- Tied for fifth in NCAA history for career rebounding average (13.5 rebounds per game)
- Seventh in NCAA history in career blocked shots average (4.58 blocks per game)
- Seventh in the country in scoring average in 1991 (27.6 points per game)
- Tied for seventh in NCAA history for most triple-doubles in a season (three triple-doubles)
- Tied for the seventh-fastest LSU player to 1,000 points (52 games)
- 14th, tied for 20th in NCAA history for the highest block average in a season (5.23, 5.00 blocks per game)
- Tied for 19th in NCAA history for most blocks in a season (157 blocks)
- 20th in NCAA history in career blocks (412 blocks)
What did people say about Shaquille O'Neal?
Former Marquette coach Kevin O'Neill on O'Neal as a high school senior: "Athletically, he's as good or better than anybody. He's the premier big man coming out right now. They've got a boatfull down at LSU now. Their training table's going to cost them a bunch."
Basketball scout Bob Gibbons on O'Neal as a high school senior: "He will be the player of his class, the No. 1 draft choice of his class. No doubt about it."
Basketball scout Joe Butler on O'Neal as a high school senior: "He's too good for high school ... This kid can jump and can put the ball on the floor."
Basketball scout Howard Garfinkle on O'Neal after the McDonald's All-American Game: "I had not seen O'Neal play before today. He was awesome. His potential is frightening. He runs the court well, rebounds well, and has good moves offensively. He's a little raw defensively but that should come, too. It's all there. What he's got you can't teach. LSU just went to No. 1 on my preseason list for next season."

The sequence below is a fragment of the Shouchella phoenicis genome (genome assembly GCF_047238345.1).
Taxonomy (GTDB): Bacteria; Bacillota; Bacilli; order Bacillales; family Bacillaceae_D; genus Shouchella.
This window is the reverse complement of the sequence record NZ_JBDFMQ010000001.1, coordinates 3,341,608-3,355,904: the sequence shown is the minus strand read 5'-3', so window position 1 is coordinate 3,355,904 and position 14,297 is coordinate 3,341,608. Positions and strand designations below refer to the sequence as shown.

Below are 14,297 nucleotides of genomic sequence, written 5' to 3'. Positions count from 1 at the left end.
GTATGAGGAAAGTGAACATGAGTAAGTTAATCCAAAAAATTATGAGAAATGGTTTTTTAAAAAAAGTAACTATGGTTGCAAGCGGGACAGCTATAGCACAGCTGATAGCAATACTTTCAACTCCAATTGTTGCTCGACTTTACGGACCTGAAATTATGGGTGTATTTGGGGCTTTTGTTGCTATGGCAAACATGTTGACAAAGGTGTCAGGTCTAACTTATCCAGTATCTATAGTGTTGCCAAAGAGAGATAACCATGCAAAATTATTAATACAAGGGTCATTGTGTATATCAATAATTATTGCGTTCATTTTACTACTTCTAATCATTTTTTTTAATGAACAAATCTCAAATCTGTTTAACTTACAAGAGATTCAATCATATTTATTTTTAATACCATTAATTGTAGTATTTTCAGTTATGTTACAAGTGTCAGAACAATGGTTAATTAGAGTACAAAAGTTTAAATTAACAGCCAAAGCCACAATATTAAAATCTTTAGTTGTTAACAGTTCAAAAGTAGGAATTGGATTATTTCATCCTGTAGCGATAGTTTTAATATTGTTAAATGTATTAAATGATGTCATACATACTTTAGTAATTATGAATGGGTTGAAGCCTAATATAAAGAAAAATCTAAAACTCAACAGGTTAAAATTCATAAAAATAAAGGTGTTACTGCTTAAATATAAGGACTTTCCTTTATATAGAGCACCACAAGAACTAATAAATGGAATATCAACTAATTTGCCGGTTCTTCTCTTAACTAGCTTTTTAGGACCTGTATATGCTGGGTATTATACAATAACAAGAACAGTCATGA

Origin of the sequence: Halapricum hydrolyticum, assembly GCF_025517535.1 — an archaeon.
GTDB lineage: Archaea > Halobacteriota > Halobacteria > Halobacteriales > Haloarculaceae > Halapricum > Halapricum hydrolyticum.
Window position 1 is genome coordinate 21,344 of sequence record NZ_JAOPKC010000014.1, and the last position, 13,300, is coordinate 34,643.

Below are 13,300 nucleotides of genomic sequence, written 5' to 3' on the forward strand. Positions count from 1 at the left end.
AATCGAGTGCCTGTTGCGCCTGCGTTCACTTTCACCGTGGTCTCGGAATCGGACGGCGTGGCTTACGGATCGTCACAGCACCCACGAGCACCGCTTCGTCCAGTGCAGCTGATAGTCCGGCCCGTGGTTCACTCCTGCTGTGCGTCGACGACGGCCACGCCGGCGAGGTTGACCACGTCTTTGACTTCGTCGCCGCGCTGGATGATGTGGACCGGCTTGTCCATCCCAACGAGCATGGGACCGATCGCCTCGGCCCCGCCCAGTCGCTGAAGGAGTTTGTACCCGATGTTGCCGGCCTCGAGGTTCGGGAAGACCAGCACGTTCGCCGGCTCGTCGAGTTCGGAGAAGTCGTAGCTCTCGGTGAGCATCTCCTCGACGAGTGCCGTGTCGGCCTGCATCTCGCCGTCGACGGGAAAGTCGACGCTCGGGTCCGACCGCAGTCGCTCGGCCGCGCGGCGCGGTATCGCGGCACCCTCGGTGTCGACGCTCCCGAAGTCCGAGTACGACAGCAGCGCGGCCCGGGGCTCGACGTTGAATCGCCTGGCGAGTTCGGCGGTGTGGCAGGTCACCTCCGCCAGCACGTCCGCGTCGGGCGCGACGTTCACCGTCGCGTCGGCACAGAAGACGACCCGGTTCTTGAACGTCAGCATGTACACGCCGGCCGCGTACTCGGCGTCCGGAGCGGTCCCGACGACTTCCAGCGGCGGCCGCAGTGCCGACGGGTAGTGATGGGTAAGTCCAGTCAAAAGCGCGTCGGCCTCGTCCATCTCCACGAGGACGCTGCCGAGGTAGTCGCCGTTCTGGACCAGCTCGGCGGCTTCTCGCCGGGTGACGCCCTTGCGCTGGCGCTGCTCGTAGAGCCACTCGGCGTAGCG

Cliff Newell of The Kerrville Times: "It's hard to beat a guy who seems to come out of the sky at you."
Glenn Guilbeau of The Town Talk: "Blocking shots is freshman Shaquille O'Neal's game. He has already assumed the defensive role on this talent-crazed basketball team that is ranked No. 1 by nearly every publication in the nation, except for medical journals."
O'Neal's stepfather, Phillip Harrison, laughing, on playing his son 1-on-1: "We could go today, and I would take him."
Former Georgia Tech coach Bobby Cremins after facing LSU in the 1990 NCAA Tournament: "When I saw Stanley (Roberts) and Shaquille (O'Neal) doing some of the things they were doing, I didn't know what was going to happen to us. It was scary."
Former Golden State Warriors coach Don Nelson in the spring of O'Neal's freshman season: "This kid knows how to play ... He passes the ball extremely well and there's a purpose to his game. He's really something."
Former Ole Miss coach Ed Murphy: "There's nobody in the country with that size and ability. Olajuwon and Ewing weren't that good when they were playing in college."
Wendell Barnhouse of Fort Worth Star-Telegram: "O'Neal's size, talent, attitude and past combine to make his saga incomparable. First, there's the size. This man-child is a man mountain. And he's as mobile as a cellular phone."
Bill Walton: "Basically, he's a stud. The important thing to remember is he's only 18."
Shaquille O'Neal quotes
O'Neal on his goals for college: "I want to get my degree, first of all, and maybe a couple of NCAA championships."
O'Neal on defense: "I get more satisfaction out of defense. I like to block shots."
O'Neal, prior to the LSU-UConn matchup in the 1990 NCAA Tournament: "I'm not supposed to talk about opponents. But if I were Jim Calhoun, I'd put four guys on Shaquille O'Neal."
O'Neal, after talking to his stepfather prior to facing UConn: "I talked to my father. He told me to stay on the ground, put your hands up and don't jump. Hopefully I can do that. It is very difficult. Because I'm a 7-foot shot-blocker and I don't like 6-footers coming in my lane and trying to score. I have to maintain composure and stay on the ground. Most of the time, I'm so hyper for a big game that I'm up in the air like a big bird."